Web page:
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Rapid City Ophthalmologist Got His Start at the Eye Bank

Nov 24, 2020 07:00AM ● By Med Magazine

Rapid City-born Colin Brown spent his childhood on a cattle ranch in Northwestern South Dakota and later in Pierre. He knew from an early age that healthcare was his calling, although he had not yet zeroed in on ophthalmology. 

"There weren't even any permanent ophthalmologists where I grew up," recalls Brown, now a corneal and refractive surgeon with Wright Vision Center in Rapid City. "I would never even have had the chance to learn about this field directly if things had not worked out the way they did."

Brown studied pharmacy at South Dakota State University, but found that he felt more drawn to surgery. When his father, a member of his local Lions Club, mentioned the South Dakota Lions Eye Bank (now Dakota Lions Sight & Health), Brown approached them with curiosity. 

He was hired as a tissue and cornea recovery technician, tasked with surgically recovering donor tissue for transplant. After a year, he was promoted to tissue recovery team lead, a full-time position he held for the next three years. 

"Through that work, I not only got to procure tissue, but also to evaluate and understand it," says Dr. Brown. "It gave me the chance to shadow top ophthalmologists in their clinics, seeing how they interacted with patients and even getting to be in surgery, which was really, really cool." says Brown.

Brown says the experience allowed him to enter medical school at the University of South Dakota Sanford School of Medicine knowing "with 100 percent certainty" that he wanted to be a corneal surgeon. After earning his MD, Dr. Brown did his ophthalmology residency at the University of Nebraska Medical Center in Omaha and went on to a cornea and refractive surgery fellowship at the Storm Eye Institute at the Medical University of South Carolina.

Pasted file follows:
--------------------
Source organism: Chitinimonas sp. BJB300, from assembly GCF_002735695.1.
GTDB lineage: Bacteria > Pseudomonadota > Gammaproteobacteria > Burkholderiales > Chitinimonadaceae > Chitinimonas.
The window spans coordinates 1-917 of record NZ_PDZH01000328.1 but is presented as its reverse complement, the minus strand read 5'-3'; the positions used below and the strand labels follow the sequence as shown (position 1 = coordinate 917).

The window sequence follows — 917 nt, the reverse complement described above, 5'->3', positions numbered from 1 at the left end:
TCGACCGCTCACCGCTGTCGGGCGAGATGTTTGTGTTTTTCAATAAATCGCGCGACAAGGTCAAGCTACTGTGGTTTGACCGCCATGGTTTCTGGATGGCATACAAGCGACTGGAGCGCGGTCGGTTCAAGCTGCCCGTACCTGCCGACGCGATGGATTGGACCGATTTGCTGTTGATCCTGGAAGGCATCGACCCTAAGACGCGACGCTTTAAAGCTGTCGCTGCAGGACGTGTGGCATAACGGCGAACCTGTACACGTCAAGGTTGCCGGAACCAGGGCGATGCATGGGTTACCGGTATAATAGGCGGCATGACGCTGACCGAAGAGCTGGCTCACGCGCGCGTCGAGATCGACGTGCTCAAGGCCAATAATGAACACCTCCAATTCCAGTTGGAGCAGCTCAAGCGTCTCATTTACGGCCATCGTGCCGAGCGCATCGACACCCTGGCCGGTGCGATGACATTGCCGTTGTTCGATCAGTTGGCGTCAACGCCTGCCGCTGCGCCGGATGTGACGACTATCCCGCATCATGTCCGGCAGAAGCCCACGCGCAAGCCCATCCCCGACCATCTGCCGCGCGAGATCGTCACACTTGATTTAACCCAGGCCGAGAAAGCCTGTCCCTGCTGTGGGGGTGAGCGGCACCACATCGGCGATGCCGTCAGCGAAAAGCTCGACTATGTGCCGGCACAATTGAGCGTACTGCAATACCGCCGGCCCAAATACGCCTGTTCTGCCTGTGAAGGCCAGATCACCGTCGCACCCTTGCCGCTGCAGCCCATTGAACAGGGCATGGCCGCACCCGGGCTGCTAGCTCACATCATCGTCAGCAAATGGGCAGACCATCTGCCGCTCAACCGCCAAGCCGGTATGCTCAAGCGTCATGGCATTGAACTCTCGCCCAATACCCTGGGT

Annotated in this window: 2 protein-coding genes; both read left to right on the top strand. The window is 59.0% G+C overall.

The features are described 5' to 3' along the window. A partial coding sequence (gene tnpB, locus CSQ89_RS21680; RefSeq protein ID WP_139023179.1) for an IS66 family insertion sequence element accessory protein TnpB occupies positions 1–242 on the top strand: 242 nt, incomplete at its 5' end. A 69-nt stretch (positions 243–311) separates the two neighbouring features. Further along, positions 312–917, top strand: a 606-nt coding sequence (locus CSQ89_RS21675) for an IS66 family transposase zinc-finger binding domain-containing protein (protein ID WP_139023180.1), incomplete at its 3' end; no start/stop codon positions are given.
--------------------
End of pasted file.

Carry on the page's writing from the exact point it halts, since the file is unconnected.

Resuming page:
"There are many areas of medicine where you are just managing disease and hoping for a good outcome," says Dr. Brown. "But in ophthalmology, you can have a significant positive impact on people's lives by improving their vision." 

Dakota Lions Sight and Health aims to place as much tissue as possible back into the communities it came from. They have a satellite office for tissue procurement in Rapid City and are hopeful that Dr. Brown's new practice will provide more opportunities for local tissue placement. 

"One big benefit of having Dakota Lions Sight and Health in our region is that the quality of the tissue that we can get is much higher than it would be if we had to go out of state," says Dr. Brown. "The less transit time that tissue has had, the better."

DLSH also provides advanced corneal tissue preparation, minimizing the chance for error and giving surgeons like Brown more opportunity to focus on what they do best. 

"The only thing I need to concentrate on is going in there and making sure the patient has a good outcome," says Dr. Brown. "It makes the surgery faster, and allows us to use less anesthesia. It's wonderful from both a patient and a surgeon standpoint."